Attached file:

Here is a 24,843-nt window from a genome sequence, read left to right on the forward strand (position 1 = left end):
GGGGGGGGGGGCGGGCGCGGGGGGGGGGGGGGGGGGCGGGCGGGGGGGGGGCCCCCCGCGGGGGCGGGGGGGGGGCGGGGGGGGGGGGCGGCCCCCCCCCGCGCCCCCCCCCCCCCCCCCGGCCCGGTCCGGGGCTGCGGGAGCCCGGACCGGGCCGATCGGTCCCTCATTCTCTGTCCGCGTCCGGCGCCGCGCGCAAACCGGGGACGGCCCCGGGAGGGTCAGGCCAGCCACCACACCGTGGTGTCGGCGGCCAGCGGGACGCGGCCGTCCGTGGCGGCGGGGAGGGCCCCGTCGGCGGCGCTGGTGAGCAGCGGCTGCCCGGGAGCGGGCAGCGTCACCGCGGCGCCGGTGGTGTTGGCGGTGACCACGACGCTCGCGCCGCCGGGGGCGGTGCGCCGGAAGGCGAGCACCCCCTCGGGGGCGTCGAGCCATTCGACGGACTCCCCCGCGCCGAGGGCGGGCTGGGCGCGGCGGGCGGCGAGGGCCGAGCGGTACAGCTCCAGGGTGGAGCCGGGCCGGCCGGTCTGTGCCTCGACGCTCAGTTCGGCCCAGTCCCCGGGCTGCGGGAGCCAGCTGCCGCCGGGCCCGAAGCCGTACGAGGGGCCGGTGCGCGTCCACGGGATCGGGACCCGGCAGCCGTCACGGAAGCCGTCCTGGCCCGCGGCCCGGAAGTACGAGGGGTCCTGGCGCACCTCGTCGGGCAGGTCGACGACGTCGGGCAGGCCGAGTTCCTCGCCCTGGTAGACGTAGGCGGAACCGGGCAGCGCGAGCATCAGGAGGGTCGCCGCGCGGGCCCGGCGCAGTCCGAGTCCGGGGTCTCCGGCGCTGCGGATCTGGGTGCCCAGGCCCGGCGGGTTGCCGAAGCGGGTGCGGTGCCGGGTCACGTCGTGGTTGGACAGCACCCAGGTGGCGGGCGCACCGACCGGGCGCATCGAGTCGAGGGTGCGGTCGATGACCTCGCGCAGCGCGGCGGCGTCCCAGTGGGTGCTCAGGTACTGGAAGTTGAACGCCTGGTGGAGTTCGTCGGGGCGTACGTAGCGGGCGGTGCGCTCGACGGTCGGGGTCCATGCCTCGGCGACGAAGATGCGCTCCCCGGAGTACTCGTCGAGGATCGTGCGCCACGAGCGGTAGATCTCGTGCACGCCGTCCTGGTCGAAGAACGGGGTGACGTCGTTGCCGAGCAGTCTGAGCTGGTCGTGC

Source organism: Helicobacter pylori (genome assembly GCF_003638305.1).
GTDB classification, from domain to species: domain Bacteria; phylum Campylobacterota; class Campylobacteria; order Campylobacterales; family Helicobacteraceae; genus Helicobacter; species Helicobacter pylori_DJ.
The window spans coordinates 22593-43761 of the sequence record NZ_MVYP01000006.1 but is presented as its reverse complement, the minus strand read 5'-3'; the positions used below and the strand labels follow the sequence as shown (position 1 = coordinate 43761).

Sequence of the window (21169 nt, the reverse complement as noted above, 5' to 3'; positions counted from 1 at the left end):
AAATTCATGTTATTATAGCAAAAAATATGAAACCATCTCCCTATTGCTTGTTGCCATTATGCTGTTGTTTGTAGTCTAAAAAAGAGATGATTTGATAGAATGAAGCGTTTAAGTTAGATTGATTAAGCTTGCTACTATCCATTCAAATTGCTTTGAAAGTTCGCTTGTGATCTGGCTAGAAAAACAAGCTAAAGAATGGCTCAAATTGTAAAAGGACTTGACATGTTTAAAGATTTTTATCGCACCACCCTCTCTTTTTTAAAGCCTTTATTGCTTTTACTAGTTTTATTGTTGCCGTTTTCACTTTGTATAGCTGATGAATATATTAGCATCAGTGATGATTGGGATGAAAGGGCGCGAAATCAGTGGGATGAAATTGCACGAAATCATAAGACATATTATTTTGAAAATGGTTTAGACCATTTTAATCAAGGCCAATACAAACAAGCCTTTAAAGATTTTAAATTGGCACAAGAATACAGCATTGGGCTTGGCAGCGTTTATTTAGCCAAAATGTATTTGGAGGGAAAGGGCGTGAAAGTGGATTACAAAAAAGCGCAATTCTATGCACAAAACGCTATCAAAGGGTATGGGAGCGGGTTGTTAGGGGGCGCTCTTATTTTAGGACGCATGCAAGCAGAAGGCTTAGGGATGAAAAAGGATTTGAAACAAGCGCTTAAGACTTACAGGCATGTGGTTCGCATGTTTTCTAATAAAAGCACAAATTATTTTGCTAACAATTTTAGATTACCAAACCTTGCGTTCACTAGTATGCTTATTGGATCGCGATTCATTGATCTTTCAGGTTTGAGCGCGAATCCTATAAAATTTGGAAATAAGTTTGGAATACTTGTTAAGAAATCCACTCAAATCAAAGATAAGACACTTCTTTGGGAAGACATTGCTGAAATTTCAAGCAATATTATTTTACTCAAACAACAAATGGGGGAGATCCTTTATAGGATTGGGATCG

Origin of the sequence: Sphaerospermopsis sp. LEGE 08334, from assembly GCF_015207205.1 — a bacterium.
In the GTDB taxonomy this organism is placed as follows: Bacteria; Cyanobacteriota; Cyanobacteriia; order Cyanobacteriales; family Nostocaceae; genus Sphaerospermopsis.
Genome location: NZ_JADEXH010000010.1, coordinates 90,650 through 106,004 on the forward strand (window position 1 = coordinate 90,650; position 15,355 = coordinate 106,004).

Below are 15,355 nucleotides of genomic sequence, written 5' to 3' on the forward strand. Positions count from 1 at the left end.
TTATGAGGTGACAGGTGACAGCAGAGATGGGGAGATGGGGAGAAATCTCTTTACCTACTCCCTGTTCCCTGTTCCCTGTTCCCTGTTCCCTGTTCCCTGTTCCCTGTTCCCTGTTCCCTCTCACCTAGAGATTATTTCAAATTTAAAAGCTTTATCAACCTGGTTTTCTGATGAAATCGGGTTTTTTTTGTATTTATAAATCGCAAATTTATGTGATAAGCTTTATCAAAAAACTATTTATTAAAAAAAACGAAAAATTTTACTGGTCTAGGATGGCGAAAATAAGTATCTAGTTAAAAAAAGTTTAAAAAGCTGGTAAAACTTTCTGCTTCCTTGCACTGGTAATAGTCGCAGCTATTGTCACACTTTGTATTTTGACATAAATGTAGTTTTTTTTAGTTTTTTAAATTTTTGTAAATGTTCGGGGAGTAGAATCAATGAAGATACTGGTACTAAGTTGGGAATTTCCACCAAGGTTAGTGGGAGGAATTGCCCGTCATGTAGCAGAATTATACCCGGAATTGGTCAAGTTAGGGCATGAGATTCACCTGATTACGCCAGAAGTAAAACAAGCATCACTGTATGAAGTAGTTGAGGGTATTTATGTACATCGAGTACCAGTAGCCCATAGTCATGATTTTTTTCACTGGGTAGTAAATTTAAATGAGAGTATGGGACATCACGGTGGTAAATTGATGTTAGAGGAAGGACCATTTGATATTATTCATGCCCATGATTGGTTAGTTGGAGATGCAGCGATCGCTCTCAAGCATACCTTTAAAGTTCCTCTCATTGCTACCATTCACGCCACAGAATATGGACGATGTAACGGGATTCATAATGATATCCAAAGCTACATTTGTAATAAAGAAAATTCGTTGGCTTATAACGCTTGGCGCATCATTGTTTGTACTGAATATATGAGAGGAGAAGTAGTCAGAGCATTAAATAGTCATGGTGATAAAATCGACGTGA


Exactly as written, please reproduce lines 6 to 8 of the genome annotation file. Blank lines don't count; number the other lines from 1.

Sequence of the window (21169 nt, the reverse complement as noted above, 5' to 3'; positions counted from 1 at the left end):
AAATTCATGTTATTATAGCAAAAAATATGAAACCATCTCCCTATTGCTTGTTGCCATTATGCTGTTGTTTGTAGTCTAAAAAAGAGATGATTTGATAGAATGAAGCGTTTAAGTTAGATTGATTAAGCTTGCTACTATCCATTCAAATTGCTTTGAAAGTTCGCTTGTGATCTGGCTAGAAAAACAAGCTAAAGAATGGCTCAAATTGTAAAAGGACTTGACATGTTTAAAGATTTTTATCGCACCACCCTCTCTTTTTTAAAGCCTTTATTGCTTTTACTAGTTTTATTGTTGCCGTTTTCACTTTGTATAGCTGATGAATATATTAGCATCAGTGATGATTGGGATGAAAGGGCGCGAAATCAGTGGGATGAAATTGCACGAAATCATAAGACATATTATTTTGAAAATGGTTTAGACCATTTTAATCAAGGCCAATACAAACAAGCCTTTAAAGATTTTAAATTGGCACAAGAATACAGCATTGGGCTTGGCAGCGTTTATTTAGCCAAAATGTATTTGGAGGGAAAGGGCGTGAAAGTGGATTACAAAAAAGCGCAATTCTATGCACAAAACGCTATCAAAGGGTATGGGAGCGGGTTGTTAGGGGGCGCTCTTATTTTAGGACGCATGCAAGCAGAAGGCTTAGGGATGAAAAAGGATTTGAAACAAGCGCTTAAGACTTACAGGCATGTGGTTCGCATGTTTTCTAATAAAAGCACAAATTATTTTGCTAACAATTTTAGATTACCAAACCTTGCGTTCACTAGTATGCTTATTGGATCGCGATTCATTGATCTTTCAGGTTTGAGCGCGAATCCTATAAAATTTGGAAATAAGTTTGGAATACTTGTTAAGAAATCCACTCAAATCAAAGATAAGACACTTCTTTGGGAAGACATTGCTGAAATTTCAAGCAATATTATTTTACTCAAACAACAAATGGGGGAGATCCTTTATAGGATTGGGATCG

Origin of the sequence: Sphaerospermopsis sp. LEGE 08334, from assembly GCF_015207205.1 — a bacterium.